California’s high-speed rail project is one of the most extensive
and expensive public works projects in the United States. In 2008, Californians
approved the high-speed rail project with the hopes that one day they
would be able to take a train from Southern California to San Francisco
in three hours. However, recent setbacks has Californians increasingly
concerned about whether or not the high-speed rail project will be completed.
In order for the project to succeed, California leaders must navigate their
way through a maze of deadlines, lawsuits, and regulations that continually
threaten the project. California has yet to lay any new track for the
high-speed rail system, but it has been busy preparing. The California
High Speed Rail Authority has held meetings with local residents and community
members regarding the proposed route and potential environmental impacts.
In fact, parts of downtown Fresno have already been excavated for archeological studies.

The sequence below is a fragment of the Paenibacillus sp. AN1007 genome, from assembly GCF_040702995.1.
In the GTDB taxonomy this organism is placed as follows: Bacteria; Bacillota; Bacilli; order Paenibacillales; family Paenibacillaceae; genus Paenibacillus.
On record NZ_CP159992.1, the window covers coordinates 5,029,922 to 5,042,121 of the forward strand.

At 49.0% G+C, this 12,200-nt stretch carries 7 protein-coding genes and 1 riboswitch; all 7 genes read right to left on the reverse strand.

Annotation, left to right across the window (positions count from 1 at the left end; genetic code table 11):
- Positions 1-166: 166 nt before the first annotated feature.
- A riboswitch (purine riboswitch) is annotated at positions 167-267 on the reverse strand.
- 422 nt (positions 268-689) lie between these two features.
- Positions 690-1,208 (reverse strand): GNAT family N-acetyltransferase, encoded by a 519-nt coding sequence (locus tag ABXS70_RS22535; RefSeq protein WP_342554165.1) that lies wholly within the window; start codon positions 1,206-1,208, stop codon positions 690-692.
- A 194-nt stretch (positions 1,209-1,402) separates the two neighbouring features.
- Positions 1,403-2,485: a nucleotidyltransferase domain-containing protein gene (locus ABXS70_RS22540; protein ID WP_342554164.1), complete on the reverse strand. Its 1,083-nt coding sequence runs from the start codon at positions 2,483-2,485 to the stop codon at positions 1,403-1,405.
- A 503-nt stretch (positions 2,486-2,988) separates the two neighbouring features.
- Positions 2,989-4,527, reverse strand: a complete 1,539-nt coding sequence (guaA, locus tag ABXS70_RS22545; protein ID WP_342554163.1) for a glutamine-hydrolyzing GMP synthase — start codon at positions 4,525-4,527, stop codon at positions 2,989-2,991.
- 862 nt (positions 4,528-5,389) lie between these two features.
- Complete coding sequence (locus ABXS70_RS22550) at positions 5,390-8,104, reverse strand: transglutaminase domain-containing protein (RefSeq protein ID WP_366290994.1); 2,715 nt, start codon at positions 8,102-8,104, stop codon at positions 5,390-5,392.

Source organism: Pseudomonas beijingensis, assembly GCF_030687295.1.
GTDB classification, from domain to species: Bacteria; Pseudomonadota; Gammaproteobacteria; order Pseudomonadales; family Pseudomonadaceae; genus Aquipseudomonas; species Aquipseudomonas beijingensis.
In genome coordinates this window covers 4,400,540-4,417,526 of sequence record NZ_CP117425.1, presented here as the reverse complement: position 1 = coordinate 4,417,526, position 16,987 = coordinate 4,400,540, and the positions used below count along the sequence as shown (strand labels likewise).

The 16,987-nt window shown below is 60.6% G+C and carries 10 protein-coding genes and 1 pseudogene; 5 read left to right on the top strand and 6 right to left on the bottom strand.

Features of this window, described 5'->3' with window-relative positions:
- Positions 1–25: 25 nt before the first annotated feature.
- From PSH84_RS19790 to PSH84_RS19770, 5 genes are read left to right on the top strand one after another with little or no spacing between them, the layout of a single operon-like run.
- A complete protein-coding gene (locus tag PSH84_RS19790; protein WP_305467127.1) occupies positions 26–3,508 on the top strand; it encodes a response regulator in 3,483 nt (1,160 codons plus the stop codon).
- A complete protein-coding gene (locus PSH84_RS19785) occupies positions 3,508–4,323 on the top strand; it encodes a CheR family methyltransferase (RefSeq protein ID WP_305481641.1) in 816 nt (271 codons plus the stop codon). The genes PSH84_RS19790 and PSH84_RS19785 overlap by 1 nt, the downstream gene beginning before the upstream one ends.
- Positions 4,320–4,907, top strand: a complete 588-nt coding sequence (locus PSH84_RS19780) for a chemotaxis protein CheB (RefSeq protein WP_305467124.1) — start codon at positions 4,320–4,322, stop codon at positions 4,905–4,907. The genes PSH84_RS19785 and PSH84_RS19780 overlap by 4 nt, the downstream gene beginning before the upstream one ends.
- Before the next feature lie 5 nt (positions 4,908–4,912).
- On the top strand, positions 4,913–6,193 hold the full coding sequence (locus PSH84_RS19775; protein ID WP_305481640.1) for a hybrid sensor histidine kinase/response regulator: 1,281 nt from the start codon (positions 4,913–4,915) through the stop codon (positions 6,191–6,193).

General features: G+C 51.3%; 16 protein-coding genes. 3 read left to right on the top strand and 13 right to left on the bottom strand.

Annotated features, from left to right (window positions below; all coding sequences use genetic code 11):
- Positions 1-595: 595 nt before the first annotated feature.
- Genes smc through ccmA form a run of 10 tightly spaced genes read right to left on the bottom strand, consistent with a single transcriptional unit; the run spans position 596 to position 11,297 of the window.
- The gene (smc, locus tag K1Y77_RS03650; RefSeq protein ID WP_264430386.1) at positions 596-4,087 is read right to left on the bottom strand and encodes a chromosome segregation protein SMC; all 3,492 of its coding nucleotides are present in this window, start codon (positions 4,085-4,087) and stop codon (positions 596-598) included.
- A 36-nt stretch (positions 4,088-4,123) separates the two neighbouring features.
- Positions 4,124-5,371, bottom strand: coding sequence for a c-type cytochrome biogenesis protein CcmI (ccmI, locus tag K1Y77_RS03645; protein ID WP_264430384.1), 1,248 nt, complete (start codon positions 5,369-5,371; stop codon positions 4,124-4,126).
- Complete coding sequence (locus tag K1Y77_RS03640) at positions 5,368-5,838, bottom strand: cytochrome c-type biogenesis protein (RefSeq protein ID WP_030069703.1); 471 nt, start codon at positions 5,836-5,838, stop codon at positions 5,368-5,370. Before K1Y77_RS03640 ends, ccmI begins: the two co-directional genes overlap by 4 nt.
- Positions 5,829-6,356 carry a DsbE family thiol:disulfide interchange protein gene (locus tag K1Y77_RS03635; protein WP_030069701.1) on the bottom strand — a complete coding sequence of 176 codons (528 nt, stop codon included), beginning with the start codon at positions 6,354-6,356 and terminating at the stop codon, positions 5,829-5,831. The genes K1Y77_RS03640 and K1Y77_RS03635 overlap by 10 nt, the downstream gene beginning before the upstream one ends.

Unfortunately, the proposed area of construction has seen backlash from
local taxpayers. Superior Court Judge Michael Kenny ruled that the high-speed
rail agency must revise its finance plans and secure more extensive environmental
approvals. The judge faulted the state for financing only the first phase
of construction rather than the first operable route, as specified by
the 2008 ballot measure.
The project also saw more setbacks when a federal agency ruled against
the California High-Speed Rail Authority for wanting tentative approval
for phase two of the project without first completing an environmental
impact study. The ruling has given hope to those who want to use the California
Environmental Quality Act (CEQA) to challenge the high-speed train project.
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